A crowd of 55,000 had been expected, and fans who had already purchased tickets were issued a refund. The ticket that day cost $5.
Iowa and Notre Dame had closed the regular season annually since 1951. Kennedy, then a Democratic Senator from Massachusetts, had attended Notre Dame’s 20-19 victory over Iowa on Nov. 21, 1959 in Iowa City. Kennedy, the guest of Iowa Governor Herschel Loveless, had not yet declared himself a presidential candidate. He made an appearance before a crowd of 2,000 at the Iowa Memorial Union on the Iowa campus before the game. He left Iowa Stadium with 10 minutes remaining to fly to Carroll for a speaking engagement that evening.
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Pride, and saying goodbye to seniors, was on the line that ill-fated Nov. 23, 1963. A winning record wasn’t.
Iowa, picked to finish last in the Big Ten when the season started, was 3-3-2. Notre Dame had won just twice.
The Hawkeyes actually flirted with a good season. They opened at home against a Washington State team that had lost to Texas Tech in the season opener. Iowa was favored to beat the Cougars and win a season opener for a 10th straight year.
At a campus pep rally Thursday night, Iowa Coach Jerry Burns later admitted he got caught up in the excitement when he told the crowd, “I’ll guarantee you Saturday will be No. 10.”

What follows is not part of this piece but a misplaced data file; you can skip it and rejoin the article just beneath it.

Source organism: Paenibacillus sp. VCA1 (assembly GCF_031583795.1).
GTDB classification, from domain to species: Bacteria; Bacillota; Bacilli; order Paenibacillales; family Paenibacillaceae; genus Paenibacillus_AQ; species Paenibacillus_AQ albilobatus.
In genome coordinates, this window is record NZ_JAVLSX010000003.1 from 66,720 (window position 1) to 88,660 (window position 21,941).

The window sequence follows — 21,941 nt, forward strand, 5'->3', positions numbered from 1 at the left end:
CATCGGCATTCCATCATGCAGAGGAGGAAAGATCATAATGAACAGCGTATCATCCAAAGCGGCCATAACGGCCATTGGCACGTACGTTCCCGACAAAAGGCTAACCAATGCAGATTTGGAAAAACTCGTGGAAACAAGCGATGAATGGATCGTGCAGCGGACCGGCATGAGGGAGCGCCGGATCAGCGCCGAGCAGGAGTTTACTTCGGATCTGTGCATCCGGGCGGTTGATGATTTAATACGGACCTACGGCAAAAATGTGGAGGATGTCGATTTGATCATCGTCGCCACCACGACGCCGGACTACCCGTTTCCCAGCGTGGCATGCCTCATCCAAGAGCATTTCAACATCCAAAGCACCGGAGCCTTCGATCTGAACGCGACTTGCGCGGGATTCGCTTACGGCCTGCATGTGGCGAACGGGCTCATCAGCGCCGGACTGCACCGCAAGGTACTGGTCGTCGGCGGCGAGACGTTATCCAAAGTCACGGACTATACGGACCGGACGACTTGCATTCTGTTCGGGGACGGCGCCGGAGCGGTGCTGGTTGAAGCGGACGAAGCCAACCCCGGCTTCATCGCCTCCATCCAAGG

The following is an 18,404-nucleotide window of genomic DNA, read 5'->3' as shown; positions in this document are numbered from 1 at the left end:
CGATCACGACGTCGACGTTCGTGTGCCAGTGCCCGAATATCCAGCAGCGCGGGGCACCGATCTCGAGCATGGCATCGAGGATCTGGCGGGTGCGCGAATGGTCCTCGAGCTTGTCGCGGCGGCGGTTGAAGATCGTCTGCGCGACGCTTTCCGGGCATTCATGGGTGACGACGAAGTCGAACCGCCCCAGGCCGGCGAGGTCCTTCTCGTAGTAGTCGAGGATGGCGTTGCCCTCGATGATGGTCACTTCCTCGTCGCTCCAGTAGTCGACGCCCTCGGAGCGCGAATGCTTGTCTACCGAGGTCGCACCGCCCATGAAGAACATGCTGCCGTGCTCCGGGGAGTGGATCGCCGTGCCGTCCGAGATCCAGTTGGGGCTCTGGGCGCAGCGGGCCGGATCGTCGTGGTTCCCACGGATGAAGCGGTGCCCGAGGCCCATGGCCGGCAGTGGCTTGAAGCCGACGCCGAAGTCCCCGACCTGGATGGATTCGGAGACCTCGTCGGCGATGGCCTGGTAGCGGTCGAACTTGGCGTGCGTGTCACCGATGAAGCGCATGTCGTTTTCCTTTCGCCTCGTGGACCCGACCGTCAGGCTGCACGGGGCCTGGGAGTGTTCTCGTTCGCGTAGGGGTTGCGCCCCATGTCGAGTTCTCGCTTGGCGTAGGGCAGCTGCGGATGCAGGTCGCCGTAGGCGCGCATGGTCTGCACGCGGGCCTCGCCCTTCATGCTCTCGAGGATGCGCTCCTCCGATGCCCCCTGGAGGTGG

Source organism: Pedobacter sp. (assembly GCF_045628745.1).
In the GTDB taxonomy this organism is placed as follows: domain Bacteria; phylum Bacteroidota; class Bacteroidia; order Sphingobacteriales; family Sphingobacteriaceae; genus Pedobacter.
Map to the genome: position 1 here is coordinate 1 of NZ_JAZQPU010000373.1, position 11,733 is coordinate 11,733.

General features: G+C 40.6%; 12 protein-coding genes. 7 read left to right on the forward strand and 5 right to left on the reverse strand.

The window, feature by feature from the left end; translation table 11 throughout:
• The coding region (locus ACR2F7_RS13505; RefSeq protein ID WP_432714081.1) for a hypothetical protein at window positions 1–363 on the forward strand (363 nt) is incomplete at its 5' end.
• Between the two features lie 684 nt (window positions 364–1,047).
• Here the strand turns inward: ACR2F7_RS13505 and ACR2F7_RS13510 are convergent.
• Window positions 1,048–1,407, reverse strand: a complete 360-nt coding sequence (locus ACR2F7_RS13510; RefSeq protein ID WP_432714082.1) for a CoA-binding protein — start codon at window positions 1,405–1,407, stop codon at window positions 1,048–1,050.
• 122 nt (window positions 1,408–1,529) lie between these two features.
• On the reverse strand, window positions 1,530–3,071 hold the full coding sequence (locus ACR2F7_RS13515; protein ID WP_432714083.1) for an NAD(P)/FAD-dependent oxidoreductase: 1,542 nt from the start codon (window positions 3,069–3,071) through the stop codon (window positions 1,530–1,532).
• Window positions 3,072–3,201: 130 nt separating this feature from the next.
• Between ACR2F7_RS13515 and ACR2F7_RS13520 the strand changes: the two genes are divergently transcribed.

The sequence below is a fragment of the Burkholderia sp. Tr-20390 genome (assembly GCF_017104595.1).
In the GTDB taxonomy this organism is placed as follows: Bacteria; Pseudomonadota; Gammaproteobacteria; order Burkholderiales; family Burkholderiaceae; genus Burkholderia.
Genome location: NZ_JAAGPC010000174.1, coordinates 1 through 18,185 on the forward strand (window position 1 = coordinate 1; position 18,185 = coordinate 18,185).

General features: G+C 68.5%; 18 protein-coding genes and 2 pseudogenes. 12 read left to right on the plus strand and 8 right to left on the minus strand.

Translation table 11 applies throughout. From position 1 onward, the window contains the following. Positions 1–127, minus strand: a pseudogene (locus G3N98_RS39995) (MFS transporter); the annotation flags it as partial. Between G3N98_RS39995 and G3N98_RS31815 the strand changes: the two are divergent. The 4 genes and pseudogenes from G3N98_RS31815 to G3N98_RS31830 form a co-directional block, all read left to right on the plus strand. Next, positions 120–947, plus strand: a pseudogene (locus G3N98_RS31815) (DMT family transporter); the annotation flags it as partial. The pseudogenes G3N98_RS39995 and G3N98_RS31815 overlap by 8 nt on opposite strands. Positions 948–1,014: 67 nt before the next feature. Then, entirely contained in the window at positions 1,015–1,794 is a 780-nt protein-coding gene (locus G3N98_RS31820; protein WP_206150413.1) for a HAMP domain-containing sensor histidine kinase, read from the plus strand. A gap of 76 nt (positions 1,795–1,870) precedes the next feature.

Iowa took a 14-0 lead 25 minutes into the game but couldn’t deliver the knockout punch and settled for a 14-14 tie.
After victories at Washington and at home against Indiana in the Big Ten opener, Iowa hosted No. 2 Wisconsin. Trailing, 10-7, with less than 2 minutes to play, Burns called for a fake field goal. Krause gained 15 yards on the play but was knocked out-of-bounds a foot short of a first down at the Badger 17.
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Road losses at Purdue (14-0) and Ohio State (7-3) followed. After beating Minnesota in what proved to be the final home game of the season, Iowa rallied to tie Michigan in Ann Arbor, 21-21, after a 25-yard fourth quarter scoring strike from quarterback Gary Snook to Krause. Iowa’s 3-3-2 record included a 2-3-1 Big Ten mark.
Nov. 23 was to be a big day for Reilly, the pride of Dubuque. In addition to playing his final home game, his home town had plans to honor him afterwards. Dubuque Mayor James Kean had proclaimed it “Mike Reilly Day.”
Dubuque fans planned to travel to the game on chartered buses. Reilly, who was to serve as honorary co-captain that day, was to return home by caravan. His day was canceled after Kennedy’s death.
Reilly, who played guard and linebacker, punted and was nicknamed “Hammer,” was a first-team all-Big Ten selection. Krause was a second-team choice and Hilgenberg, also a guard and tackle, was a third-team pick. Reilly was also named Iowa’s most valuable player.
Reilly’s play was been exceptional all season. There was no better example than that Minnesota game, when he celebrated by escorting Floyd of Rosedale off the field and into Iowa’s locker room.
Little did Reilly know what was coming. A special team meeting was held, and his teammates voted to give him the game ball. That was Mike Reilly’s kind of day.
The father of this story’s author, Rick Brown, was to have covered the 1963 game between Iowa and Notre Dame. Bob Brown served as sports editor of the Fort Dodge (IA) Messenger from 1956-93.
Here’s the press pass he was set to use for that game: